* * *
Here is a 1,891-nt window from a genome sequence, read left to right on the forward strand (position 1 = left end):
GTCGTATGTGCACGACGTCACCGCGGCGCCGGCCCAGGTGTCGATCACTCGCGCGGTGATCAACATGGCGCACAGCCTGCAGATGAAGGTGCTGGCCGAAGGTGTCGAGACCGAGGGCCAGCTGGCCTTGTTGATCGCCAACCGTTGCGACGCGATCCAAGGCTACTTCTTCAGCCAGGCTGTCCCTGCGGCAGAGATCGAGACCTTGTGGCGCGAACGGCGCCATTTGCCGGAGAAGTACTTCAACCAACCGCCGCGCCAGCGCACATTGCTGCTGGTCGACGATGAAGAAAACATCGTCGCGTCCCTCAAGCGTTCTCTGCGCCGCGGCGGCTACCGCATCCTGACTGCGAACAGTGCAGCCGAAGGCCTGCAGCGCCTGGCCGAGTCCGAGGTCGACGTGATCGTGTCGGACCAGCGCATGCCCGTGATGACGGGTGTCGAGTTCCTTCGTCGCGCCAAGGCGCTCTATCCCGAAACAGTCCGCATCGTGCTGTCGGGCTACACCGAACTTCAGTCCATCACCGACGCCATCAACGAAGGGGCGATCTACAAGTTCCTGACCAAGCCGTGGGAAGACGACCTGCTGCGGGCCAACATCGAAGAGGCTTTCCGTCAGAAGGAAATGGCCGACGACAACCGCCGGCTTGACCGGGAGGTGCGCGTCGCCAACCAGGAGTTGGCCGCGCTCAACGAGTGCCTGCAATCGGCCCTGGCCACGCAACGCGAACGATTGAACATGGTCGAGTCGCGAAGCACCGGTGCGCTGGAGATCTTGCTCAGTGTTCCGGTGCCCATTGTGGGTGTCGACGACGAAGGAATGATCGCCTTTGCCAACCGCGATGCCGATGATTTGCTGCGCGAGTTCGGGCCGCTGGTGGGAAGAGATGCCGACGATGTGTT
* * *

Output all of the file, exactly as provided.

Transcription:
Here is a 1,891-nt window from a genome sequence, read left to right on the forward strand (position 1 = left end):
GTCGTATGTGCACGACGTCACCGCGGCGCCGGCCCAGGTGTCGATCACTCGCGCGGTGATCAACATGGCGCACAGCCTGCAGATGAAGGTGCTGGCCGAAGGTGTCGAGACCGAGGGCCAGCTGGCCTTGTTGATCGCCAACCGTTGCGACGCGATCCAAGGCTACTTCTTCAGCCAGGCTGTCCCTGCGGCAGAGATCGAGACCTTGTGGCGCGAACGGCGCCATTTGCCGGAGAAGTACTTCAACCAACCGCCGCGCCAGCGCACATTGCTGCTGGTCGACGATGAAGAAAACATCGTCGCGTCCCTCAAGCGTTCTCTGCGCCGCGGCGGCTACCGCATCCTGACTGCGAACAGTGCAGCCGAAGGCCTGCAGCGCCTGGCCGAGTCCGAGGTCGACGTGATCGTGTCGGACCAGCGCATGCCCGTGATGACGGGTGTCGAGTTCCTTCGTCGCGCCAAGGCGCTCTATCCCGAAACAGTCCGCATCGTGCTGTCGGGCTACACCGAACTTCAGTCCATCACCGACGCCATCAACGAAGGGGCGATCTACAAGTTCCTGACCAAGCCGTGGGAAGACGACCTGCTGCGGGCCAACATCGAAGAGGCTTTCCGTCAGAAGGAAATGGCCGACGACAACCGCCGGCTTGACCGGGAGGTGCGCGTCGCCAACCAGGAGTTGGCCGCGCTCAACGAGTGCCTGCAATCGGCCCTGGCCACGCAACGCGAACGATTGAACATGGTCGAGTCGCGAAGCACCGGTGCGCTGGAGATCTTGCTCAGTGTTCCGGTGCCCATTGTGGGTGTCGACGACGAAGGAATGATCGCCTTTGCCAACCGCGATGCCGATGATTTGCTGCGCGAGTTCGGGCCGCTGGTGGGAAGAGATGCCGACGATGTGTT